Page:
Inspired by the Africa Study Bible

As the deer longs for streams of water,    
    so I long for you, O God.
I thirst for God, the living God.
    When can I go and stand before him?
Day and night I have only tears for food,
    while my enemies continually taunt me, saying,
    “Where is this God of yours?”

Psalm 42:1-3. Why do we hunger and thirst? Our bodies know when it is time to refuel, and it sends us signals to let us know that we need to eat or drink soon in order to continue functioning properly. Our bodies long for their source of power. God has instilled in every human being a longing for him. However, not everyone realizes what that longing means, where it is from, or how to fulfill it. We are wired to want and need God. This psalmist recognises his need for God and speaks it aloud. Why does this psalmist express his need for God over and over again? Think of this: a phone or computer will not run off its battery forever. It will need to be plugged into a power source via a charger eventually. Humans are the same way. We continually try to act out of our own power, gain control, and make choices without including God. We can only run off our “battery” for so long. This psalmist puts his full hope and trust in God because he knows that God is the only one that can provide, satisfy, and give hope.

This is why we see so many people in the world in a place of misery and confusion. People who do not know the power of Jesus that is displayed in Psalm 42 hit rock bottom, or “empty battery”. Psalm 42 is a great psalm not only to speak out loud, but also to constantly remember in any type of situation. The first three verses are good for a self-reflection and check-in. Are we longing for God in the way that this psalmist expresses? If not, what are we longing for instead? Do we believe that God is the only source of life and freedom?

My heart is breaking
    as I remember how it used to be:
I walked among the crowds of worshipers,
    leading a great procession to the house of God,
singing for joy and giving thanks
    amid the sound of a great celebration!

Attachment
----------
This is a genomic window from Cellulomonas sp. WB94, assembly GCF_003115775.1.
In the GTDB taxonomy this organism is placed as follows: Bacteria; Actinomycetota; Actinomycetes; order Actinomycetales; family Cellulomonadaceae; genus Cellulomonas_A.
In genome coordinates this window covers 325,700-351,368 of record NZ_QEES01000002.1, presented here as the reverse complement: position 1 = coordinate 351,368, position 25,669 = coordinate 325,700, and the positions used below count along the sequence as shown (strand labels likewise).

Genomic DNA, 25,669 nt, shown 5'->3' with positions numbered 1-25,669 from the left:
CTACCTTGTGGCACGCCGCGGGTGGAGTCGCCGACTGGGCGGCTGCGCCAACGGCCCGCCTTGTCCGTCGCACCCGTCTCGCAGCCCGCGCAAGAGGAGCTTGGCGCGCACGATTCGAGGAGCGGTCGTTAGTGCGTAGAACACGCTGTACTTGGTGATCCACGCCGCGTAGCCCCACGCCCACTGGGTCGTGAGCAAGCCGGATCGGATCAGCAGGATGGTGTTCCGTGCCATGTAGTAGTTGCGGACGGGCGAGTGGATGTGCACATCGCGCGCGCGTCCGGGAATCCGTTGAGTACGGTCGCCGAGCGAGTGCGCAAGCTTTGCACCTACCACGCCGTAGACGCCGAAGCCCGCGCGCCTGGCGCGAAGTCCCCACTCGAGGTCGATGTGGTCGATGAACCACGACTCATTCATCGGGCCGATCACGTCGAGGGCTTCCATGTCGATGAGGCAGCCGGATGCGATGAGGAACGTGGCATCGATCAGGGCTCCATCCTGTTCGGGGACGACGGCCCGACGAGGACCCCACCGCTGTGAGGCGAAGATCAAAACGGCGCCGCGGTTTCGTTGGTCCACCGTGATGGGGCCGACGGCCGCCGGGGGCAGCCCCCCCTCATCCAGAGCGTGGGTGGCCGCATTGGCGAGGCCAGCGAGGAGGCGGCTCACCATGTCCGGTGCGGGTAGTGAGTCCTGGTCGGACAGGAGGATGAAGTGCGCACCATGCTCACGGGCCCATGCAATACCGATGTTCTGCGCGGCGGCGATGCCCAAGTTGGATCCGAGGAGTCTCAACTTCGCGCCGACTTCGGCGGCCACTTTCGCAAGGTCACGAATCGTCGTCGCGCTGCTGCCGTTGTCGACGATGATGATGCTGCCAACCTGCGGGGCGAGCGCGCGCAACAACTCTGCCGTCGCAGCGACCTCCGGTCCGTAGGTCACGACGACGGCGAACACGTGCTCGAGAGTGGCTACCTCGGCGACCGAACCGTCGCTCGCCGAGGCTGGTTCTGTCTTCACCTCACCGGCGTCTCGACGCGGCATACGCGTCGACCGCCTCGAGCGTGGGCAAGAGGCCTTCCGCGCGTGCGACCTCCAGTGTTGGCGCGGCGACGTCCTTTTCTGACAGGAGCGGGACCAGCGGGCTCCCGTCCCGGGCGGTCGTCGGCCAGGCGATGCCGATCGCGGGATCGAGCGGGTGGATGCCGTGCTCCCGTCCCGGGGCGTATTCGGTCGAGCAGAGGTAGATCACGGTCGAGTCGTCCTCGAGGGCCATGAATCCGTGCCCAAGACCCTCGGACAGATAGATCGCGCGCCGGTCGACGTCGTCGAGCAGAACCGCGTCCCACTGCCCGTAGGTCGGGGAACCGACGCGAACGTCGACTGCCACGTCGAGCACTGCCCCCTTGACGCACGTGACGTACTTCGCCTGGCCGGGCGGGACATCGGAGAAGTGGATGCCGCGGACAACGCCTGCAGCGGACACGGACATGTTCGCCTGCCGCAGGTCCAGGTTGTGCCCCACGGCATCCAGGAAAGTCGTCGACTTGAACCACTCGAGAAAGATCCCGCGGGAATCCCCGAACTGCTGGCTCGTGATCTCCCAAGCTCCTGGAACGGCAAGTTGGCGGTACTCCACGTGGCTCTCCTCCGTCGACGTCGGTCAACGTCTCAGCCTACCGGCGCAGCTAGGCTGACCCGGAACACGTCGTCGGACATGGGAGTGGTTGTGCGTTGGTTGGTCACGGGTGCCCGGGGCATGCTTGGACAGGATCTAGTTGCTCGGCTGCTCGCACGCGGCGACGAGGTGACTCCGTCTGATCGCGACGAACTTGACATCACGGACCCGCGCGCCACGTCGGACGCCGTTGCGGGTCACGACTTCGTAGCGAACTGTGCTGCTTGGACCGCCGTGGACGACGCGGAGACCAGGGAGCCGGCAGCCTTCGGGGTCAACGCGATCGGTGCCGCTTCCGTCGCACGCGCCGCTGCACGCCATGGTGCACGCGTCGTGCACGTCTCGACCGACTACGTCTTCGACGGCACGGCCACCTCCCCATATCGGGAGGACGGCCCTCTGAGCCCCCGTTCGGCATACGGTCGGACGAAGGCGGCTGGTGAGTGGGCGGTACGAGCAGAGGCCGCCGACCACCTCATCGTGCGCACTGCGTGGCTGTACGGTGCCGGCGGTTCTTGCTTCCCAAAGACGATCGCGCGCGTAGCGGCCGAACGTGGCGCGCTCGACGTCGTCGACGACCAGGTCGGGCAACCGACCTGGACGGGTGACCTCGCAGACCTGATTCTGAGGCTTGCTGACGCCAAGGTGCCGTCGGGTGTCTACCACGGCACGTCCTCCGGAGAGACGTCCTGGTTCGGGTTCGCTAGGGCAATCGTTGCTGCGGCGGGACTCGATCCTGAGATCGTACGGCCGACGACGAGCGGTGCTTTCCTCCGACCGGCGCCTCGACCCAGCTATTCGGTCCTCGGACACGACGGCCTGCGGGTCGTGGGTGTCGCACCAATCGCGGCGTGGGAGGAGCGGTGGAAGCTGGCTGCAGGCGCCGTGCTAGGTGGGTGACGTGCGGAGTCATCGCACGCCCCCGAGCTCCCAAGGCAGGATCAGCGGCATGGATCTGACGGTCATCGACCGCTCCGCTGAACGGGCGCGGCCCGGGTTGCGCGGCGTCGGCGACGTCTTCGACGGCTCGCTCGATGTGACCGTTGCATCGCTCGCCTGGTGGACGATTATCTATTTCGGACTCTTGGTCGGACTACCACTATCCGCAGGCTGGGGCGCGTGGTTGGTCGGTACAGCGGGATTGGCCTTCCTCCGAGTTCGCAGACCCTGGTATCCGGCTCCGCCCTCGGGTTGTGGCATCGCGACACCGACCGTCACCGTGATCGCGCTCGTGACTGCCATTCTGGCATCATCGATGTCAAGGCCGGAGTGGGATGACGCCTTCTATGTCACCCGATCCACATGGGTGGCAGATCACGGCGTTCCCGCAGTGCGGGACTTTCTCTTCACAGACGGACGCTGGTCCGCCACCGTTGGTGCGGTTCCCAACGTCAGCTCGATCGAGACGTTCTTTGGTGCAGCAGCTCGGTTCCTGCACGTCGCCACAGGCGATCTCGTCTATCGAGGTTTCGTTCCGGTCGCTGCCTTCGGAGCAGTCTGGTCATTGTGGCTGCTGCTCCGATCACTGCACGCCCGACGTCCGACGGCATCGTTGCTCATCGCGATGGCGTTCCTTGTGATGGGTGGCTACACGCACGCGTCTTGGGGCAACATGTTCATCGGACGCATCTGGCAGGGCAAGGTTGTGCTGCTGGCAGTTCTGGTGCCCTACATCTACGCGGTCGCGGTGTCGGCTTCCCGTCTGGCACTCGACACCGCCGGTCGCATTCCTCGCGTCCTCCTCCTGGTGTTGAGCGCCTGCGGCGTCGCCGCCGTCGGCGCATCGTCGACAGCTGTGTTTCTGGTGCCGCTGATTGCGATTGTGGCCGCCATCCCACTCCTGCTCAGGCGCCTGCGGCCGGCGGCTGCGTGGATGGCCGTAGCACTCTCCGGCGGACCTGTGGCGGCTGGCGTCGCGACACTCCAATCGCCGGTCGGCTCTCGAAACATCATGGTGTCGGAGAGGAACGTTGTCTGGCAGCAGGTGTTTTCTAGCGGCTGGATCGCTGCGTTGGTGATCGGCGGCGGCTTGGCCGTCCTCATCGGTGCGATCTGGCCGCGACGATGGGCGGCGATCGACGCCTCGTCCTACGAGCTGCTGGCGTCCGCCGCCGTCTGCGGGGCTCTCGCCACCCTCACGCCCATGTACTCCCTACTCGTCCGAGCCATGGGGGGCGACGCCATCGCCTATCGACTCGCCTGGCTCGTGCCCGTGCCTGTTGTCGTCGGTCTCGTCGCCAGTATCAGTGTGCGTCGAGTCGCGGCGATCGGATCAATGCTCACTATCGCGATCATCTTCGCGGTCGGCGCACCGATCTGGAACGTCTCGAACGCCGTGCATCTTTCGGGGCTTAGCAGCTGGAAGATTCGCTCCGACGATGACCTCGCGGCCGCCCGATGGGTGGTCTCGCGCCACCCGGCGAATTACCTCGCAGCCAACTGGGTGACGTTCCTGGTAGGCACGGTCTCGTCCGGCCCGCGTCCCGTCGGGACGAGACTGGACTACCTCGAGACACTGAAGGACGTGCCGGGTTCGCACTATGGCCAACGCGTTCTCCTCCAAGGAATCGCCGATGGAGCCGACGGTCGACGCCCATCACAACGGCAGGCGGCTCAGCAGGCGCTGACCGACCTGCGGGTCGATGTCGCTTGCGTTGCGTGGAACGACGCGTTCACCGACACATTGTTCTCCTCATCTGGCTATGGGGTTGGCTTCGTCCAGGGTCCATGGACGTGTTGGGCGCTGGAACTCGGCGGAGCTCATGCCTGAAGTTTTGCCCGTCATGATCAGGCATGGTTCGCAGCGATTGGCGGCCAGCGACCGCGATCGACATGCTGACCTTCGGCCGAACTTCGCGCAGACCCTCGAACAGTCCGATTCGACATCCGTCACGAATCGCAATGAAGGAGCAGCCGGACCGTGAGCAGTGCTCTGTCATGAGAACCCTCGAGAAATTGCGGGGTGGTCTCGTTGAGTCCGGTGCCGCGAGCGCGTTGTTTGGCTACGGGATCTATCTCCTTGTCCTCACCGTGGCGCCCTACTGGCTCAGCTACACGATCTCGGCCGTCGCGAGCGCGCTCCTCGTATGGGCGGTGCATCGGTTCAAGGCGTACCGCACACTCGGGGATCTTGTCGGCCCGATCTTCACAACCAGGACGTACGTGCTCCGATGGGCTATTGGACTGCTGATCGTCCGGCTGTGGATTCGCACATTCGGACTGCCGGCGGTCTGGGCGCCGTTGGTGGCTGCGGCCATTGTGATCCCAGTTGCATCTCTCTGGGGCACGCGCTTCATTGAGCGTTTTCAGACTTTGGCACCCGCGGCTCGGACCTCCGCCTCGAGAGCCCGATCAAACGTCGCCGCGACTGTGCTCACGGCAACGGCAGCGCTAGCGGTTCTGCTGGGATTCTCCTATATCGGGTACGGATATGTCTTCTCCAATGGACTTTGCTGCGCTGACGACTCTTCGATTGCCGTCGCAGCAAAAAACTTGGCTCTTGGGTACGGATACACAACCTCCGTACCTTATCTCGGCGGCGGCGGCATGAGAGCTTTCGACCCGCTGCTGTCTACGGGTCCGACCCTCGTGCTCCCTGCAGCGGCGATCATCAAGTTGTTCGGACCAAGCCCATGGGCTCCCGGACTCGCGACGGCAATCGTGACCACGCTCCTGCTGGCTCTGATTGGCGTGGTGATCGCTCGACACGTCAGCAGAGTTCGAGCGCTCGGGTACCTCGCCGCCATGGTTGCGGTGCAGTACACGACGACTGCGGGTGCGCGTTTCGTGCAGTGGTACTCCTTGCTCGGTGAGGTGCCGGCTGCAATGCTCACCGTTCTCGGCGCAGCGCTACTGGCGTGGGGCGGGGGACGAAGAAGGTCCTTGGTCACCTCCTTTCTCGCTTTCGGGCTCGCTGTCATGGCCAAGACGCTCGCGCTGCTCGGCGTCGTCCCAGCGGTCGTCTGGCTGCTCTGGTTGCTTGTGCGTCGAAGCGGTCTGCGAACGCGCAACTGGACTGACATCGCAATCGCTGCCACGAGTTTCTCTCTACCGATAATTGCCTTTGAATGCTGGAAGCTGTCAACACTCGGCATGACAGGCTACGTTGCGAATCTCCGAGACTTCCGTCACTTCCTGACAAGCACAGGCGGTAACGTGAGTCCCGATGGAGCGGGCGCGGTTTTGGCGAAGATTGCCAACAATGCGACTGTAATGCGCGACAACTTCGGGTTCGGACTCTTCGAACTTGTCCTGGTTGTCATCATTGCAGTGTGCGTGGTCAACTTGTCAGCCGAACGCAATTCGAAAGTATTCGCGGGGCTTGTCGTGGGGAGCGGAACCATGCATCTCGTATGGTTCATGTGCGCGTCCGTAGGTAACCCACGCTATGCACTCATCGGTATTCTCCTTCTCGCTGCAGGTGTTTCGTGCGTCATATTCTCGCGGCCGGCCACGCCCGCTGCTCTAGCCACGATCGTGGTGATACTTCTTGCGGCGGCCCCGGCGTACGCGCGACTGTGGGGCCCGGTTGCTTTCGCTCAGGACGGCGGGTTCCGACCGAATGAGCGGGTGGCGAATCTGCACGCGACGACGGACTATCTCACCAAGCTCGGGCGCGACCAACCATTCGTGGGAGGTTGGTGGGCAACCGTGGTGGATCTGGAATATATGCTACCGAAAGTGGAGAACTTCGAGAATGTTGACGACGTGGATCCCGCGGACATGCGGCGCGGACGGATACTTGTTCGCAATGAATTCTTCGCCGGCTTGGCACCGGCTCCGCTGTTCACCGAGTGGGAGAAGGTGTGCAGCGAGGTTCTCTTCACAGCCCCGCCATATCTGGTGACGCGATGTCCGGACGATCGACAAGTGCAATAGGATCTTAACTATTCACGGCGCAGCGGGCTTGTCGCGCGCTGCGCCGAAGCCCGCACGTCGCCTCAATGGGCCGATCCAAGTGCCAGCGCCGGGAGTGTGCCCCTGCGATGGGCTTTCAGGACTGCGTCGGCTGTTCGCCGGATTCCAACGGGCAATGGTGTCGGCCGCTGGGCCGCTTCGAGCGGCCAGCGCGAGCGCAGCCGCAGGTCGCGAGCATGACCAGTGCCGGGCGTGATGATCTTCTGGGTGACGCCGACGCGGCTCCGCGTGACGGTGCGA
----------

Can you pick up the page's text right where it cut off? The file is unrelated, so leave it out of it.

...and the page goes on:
Psalm 42:4.The psalmist expresses that he misses how “it used to be”, as it says in the New Living Translation, when he worshipped in the temple with other believers. He has seen God’s faithfulness in his life and has experienced the joy that his presence consistently brings. The psalmist goes back to the God that he knows will never fail him.

Why am I discouraged?
    Why is my heart so sad?
I will put my hope in God!
    I will praise him again—
    my Saviour and 
my God!

Now I am deeply discouraged,
    but I will remember you—
even from distant Mount Hermon, the source of the Jordan,
    from the land of Mount Mizar.
I hear the tumult of the raging seas
    as your waves and surging tides sweep over me.
But each day the Lord pours his unfailing love upon me,
    and through each night I sing his songs,
    praying to God who gives me life.

Psalm 42:5-8. Sometimes we do not understand what God is doing or his reasoning behind it. Human beings are very feelings-based creatures. In many situations, we know that our feelings and our heart will deceive us. The psalmist asks God why his heart is so sad and why he must go through a time of oppression by his enemies. God never asks us to understand, he asks us to obey and glorify him as we do so. He asks us to be mission-minded and to look at every situation as an opportunity to serve or evangelize. The psalmist is a great example of the attitude we should have. He does not understand, but he chooses to hope in God rather than trust his fleeting feelings. We must hold fast to the truth over emotions.

“O God my rock,” I cry,
    “Why have you forgotten me?
Why must I wander around in grief,
    oppressed by my enemies?”
10 Their taunts break my bones.
    They scoff, “Where is this God of yours?”

11 Why am I discouraged?
    Why is my heart so sad?
I will put my hope in God!
    I will praise him again—
    my Saviour and my God!

Psalm 42: 9-11. As Christians, we will experience oppression in the world. Although that oppression looks different in various circumstances for Christians all over the world, we can be sure that it will come in some form. The psalmist is being taunted and teased by his enemies that do not believe the same way he does. We as Christians cannot let other people’s opinions hold us back from our purpose. Give people the freedom to misunderstand you.

Perhaps you have a most excellent love for God, but you hear your enemies make fun of your longing to know him. Do not be troubled. Instead notice that your hope in God brings eternal blessing and comfort. Be encouraged and calmed by your soul’s love for God and recite Psalm 42.

– Athanasius

Did you enjoy what you have read? Would you like more in-depth devotionals that promote discipleship and equip for Christian leadership? Follow the link for options on how to get your copy of the Africa Study Bible, one of Oasis’s greatest and most popular resources.

Below, watch a short clip about the Africa Study Bible, the creation process, and the heart behind one of the most influential, diverse African Christian resources in print:

Want to share your thoughts on this subject? We’d love to hear from you! Send us your name and message below. Be sure to copy the title of this blog, “Psalm 42 Reflection.”

Your views